In the concealment biz, small flecks, as early on adopted by the up-to-no-good Wehrmacht in the mid 1930’s, have been regaining in ‘popularity‘ with armies around the world in the recent past. Indeed, small dot-like shapes are again considered more efficient than both large ‘leaf’ pattern (ERDL, Woodland types…) and ‘brushstroke’ pattern (British Denison, French lizard and its Rhodesian and Greek offsprings, American Tiger Stripes types…).
It is obviously not our intention to use camouflage in the Saigon Cowboy collection for its originally-intended purpose of saving/taking lives, but rather as a visual loudspeaker for story-telling. Chance are, jungle warfare concealment outfits on your way to Blue Bottle for a decaf latte will get you noticed.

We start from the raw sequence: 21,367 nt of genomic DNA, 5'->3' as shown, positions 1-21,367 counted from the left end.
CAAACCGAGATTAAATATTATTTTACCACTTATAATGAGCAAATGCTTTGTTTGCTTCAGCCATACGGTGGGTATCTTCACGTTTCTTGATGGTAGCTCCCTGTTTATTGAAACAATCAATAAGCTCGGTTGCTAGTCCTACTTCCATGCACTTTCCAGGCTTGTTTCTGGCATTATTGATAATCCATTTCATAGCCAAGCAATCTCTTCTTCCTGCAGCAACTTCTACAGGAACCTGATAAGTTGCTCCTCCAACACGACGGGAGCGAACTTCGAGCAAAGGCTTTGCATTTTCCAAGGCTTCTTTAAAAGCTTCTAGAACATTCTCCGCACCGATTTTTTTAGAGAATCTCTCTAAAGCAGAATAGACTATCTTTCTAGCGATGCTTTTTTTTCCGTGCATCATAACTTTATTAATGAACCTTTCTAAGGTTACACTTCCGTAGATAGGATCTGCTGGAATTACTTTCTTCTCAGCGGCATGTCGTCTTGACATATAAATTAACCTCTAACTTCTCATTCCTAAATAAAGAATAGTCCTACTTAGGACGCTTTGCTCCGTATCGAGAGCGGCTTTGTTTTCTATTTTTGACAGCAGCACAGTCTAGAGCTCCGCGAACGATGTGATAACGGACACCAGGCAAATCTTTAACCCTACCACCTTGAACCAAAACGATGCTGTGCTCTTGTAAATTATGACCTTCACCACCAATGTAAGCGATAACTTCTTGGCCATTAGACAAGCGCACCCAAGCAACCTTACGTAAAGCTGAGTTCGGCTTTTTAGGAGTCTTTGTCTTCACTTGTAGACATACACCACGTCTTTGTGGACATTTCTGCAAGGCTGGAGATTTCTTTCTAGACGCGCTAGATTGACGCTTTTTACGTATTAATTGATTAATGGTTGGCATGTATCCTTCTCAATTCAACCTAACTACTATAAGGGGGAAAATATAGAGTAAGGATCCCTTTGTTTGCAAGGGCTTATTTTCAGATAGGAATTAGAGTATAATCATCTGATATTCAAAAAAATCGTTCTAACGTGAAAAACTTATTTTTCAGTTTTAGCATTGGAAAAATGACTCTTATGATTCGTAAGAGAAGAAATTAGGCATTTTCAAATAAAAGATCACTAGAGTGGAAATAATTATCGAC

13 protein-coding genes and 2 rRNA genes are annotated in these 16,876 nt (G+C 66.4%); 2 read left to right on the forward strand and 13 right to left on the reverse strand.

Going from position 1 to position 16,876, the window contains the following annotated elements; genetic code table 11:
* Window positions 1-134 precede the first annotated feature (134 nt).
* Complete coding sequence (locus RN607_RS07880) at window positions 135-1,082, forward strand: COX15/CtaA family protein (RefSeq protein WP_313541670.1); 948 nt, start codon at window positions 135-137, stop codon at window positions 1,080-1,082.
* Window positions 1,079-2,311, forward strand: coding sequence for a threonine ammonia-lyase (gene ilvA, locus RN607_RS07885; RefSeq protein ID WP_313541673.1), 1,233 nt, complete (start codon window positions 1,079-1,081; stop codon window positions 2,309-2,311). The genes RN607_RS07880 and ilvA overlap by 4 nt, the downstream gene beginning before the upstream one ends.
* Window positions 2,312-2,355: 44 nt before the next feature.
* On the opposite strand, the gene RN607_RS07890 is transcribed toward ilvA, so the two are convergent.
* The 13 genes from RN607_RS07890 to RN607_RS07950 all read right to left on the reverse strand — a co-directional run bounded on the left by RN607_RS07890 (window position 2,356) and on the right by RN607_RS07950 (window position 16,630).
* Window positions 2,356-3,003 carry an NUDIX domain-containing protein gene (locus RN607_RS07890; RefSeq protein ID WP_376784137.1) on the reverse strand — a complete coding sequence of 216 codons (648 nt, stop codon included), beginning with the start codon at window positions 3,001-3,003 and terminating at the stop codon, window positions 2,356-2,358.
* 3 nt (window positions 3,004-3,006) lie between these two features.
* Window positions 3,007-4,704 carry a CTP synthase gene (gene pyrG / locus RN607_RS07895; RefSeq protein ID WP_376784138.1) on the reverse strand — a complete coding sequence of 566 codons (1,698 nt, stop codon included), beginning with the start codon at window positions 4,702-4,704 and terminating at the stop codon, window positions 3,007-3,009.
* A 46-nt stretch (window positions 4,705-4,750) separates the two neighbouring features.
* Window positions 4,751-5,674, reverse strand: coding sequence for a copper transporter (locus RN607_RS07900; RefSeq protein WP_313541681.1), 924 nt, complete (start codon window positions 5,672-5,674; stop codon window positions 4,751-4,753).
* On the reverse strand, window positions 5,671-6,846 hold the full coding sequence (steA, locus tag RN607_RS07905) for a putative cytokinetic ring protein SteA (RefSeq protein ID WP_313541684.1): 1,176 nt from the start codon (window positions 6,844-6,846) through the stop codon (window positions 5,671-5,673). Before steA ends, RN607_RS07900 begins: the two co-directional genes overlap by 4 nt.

So we selected an obsolete one. That camo will be featured throughout this season, mostly visible on the inside of the garment. Inevitably, this will result in further camo-related ramblings and inaccuracies from yours truly.
As always, especially if you’re driving, don’t mis-underestimate the soporific side-effect of this blog.

Engage Brain Bob Measel 1969 bush_exasperated

(Above “Caution” sign photo credit Bob Measle, 402nd Transportation Company, 1969. Found on this interesting website.) 

The word bariolage roughly translates to ‘mixture of disparate colors’ in French, and is a term at times used when referring to printed camouflage in the military. No other bariolage is more notoriously French than the lézard, save for a “3B” outfit, ie. beret/Bordeaux/baguette combo.